Winona LaDuke and Six Elder Women Arrested at the Shell River

July 20, 2021 By Rebecca Kemble

On July 19 seven Elder women, among them Honor the Earth director Winona LaDuke and Wisconsin Citizens Media Cooperative reporter Barbara With, were arrested for trespassing as they sat in lawn chairs on the banks of the Shell River praying and hoping to put a halt to Enbridge’s horizontal directional drilling under the river stressed by a historic drought.

Cheryl Barnds, Mary Klein, Winona LaDuke, Kelly Maracle, Kristin Razowsky, Patricia Weber, and Barbara With face off with sergeants and deputies from Rice and Stearns County on Enbridge’s easement to the Shell River July 19, 2021. Photo by Citizen X

Dozens of water protectors in canoes and on horseback stood in solidarity with their action to stop the construction of Line 3, a pipeline that could bring 760,000 barrels of tar sands oil per day across 340 miles of the upper Mississippi River basin in northern and central Minnesota on the 1855 and 1854 Treaty territories of Anishinaabe peoples.

Water protectors sing and witness the arrests of the seven Elders at the Shell River on July 19, 2021. Photo by Citizen X

This action comes two weeks after Enbridge caused a “frac-out under the Willow River, spilling 80 – 100 gallons of drilling fluid into the river. According to Utility magazine, when a frac-out occurs, “the drilling fluid itself may not be toxic, but the fine particles can smother plants and animals, particularly in an aquatic environment.” This is of particular concern for the rivers already stressed out by drought.

Rivers across the Upper Mississippi River Basin and the Great Lakes Basin where Line 3 is proposed are running extremely low, many of them in critical condition, according the Minnesota Department of Natural Resources (DNR). Because of this, the DNR has suspended some of the permits granted to Enbridge in June to withdraw 5 billion gallons of water for construction and drilling activities. However, Enbridge can still withdraw water from other areas and truck it in for drilling.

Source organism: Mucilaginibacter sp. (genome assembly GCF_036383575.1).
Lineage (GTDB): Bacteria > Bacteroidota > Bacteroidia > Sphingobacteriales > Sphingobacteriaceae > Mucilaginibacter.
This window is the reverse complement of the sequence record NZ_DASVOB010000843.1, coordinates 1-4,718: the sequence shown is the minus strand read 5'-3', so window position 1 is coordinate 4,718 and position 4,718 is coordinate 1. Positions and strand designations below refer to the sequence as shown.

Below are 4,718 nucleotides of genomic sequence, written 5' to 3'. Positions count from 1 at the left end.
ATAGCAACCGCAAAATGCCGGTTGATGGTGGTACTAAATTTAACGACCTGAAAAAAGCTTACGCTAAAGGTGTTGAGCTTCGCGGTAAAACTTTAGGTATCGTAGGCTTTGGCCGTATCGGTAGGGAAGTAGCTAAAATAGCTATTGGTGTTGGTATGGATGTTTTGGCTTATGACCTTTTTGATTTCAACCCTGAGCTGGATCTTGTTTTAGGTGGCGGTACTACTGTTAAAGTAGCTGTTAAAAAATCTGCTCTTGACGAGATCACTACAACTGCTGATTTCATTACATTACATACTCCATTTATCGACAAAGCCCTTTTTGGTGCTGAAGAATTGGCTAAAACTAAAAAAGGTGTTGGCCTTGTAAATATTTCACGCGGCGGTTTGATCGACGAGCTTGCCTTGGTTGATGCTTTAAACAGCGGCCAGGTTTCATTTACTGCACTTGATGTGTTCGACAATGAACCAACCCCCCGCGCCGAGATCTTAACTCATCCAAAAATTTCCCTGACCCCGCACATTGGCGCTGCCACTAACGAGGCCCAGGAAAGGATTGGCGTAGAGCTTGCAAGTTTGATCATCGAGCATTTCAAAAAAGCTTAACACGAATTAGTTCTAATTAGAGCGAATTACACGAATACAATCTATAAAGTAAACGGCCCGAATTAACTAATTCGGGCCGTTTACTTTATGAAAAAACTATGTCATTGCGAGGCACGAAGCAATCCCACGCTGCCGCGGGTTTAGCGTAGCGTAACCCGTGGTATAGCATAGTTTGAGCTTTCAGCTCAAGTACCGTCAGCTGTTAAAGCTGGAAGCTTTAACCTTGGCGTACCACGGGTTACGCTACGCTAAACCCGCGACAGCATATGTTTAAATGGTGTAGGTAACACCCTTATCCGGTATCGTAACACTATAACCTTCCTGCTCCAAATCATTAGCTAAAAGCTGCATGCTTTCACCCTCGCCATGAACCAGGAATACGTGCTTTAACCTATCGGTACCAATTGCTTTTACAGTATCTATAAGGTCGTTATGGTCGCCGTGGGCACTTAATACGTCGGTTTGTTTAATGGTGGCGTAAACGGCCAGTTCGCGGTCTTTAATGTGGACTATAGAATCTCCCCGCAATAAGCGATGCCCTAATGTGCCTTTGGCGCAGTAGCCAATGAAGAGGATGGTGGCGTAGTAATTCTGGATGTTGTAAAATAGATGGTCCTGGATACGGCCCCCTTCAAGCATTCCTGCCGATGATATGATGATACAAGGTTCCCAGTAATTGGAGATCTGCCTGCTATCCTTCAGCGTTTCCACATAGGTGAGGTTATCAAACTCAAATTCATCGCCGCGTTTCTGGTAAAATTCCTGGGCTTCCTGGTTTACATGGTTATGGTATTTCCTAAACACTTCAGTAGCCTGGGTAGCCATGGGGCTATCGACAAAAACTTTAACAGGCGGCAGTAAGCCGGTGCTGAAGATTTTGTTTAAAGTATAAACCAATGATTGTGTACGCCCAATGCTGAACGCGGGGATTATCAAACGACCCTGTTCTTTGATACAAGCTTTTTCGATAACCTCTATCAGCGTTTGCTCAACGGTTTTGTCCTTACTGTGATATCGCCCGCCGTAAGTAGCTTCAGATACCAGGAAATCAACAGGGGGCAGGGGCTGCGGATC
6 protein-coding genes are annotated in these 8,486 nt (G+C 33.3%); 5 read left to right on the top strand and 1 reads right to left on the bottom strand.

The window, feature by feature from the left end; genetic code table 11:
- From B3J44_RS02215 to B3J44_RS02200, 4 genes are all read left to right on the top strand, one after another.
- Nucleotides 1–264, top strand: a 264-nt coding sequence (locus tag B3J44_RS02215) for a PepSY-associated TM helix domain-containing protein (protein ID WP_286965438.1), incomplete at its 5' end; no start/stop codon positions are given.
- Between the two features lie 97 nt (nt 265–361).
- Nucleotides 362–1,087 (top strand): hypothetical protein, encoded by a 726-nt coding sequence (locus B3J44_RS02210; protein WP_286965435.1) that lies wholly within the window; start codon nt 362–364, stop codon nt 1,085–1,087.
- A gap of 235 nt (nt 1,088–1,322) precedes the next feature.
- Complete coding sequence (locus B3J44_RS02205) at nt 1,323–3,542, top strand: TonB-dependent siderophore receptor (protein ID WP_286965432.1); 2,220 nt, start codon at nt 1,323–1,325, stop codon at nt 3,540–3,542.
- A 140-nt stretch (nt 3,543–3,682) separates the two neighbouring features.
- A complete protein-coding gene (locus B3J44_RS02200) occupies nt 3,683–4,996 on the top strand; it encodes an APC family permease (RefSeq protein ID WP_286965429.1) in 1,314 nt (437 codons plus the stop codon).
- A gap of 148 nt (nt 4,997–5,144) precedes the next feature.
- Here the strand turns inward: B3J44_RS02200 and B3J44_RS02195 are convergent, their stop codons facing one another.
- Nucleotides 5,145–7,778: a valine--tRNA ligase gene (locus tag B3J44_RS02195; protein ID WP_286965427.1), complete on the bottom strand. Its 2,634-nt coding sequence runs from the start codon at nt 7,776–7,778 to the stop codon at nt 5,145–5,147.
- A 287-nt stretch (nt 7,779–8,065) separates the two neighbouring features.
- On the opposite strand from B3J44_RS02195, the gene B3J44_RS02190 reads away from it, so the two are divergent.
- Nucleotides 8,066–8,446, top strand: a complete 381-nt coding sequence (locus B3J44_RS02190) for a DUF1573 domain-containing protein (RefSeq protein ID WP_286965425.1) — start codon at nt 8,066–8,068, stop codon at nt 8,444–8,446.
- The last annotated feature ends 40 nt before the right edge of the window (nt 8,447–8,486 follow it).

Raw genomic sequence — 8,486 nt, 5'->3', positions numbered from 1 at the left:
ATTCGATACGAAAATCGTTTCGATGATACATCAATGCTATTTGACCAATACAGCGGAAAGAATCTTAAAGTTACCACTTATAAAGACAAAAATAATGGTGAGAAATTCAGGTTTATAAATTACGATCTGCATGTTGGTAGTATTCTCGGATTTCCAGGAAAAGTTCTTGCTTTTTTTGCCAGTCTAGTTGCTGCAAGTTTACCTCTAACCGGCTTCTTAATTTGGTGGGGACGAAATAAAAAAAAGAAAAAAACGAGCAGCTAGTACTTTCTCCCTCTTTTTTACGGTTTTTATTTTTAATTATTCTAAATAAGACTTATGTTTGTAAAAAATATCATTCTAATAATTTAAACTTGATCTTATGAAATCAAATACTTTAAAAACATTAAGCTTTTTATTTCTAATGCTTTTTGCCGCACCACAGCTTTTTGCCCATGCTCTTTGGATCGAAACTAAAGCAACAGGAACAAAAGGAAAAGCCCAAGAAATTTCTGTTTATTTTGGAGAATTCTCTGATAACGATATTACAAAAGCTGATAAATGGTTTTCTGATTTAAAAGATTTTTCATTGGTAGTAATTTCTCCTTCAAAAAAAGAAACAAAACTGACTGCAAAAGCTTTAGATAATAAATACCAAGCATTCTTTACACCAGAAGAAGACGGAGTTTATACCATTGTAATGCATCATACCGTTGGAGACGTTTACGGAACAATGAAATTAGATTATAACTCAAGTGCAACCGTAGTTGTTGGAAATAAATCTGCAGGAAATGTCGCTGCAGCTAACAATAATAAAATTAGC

To install Line 3, Enbridge proposes to make a total of 22 river crossings, 5 of them under the Shell, a river that is home to wild rice beds, small mouth bass, trout, clams, mussels, dragonflies and many other species. Water protectors have been camping at Shell City Campground for the past two months to learn more about the river and the historical and cultural significance of the area, to monitor the health of the river, and to document the impact of the drought and the impact of local irrigation systems. When the river dropped 8 inches in one day, monitors discovered 62 deep water pumps installed along the river to serve the corporate potato farms that have overtaken the area. 

Wild rice beds at one of the five locations on the Shell River where Enbridge proposes to drill. Photo by Rebecca Kemble

Last week over 200 people joined LaDuke, actress Marisa Tomei and V (formerly known as Eve Ensler, author of the Vagina Monologues) for ceremony, a paddle down the Shell and a feast at camp. Addressing the gathering LaDuke expressed her dissatisfaction with how Minnesota’s regulatory agency granted the water withdrawal permits saying, “Enbridge doesn’t own the river, neither does the DNR.” She and others have called upon people to come to Line 3 to defend the water and the treaty rights of the Anishinaabe people who live there.

On July 5, 2021 Sundance singer Hoka Wicasa talked about the harassment from a nearby militia camp and asked for more allies to come to camp to witness and protect. Video by Rebecca Kemble

Since the beginning of 2021 more than 500 arrests have been made on Line 3. Minnesota law enforcement has been planning counterinsurgency actions for several years with the establishment of the Northern Lights Task Force. One condition of Enbridge’s construction permit required by the Minnesota Public Utilities Commission was to deposit millions of dollars into a fund to reimburse law enforcement agencies for their services on Line 3, turning public law enforcement agencies into de-facto private security firms for Enbridge. These arrests are overwhelming county courts with bloated dockets and virtual hearings.

The seven Elders arrested yesterday will spend a second night in jail with their bail hearings scheduled in Wadena County Court for tomorrow at noon. At least five other people were arrested on the banks of the Shell River today. They will not likely be the last. For more information on Line 3 activities go to

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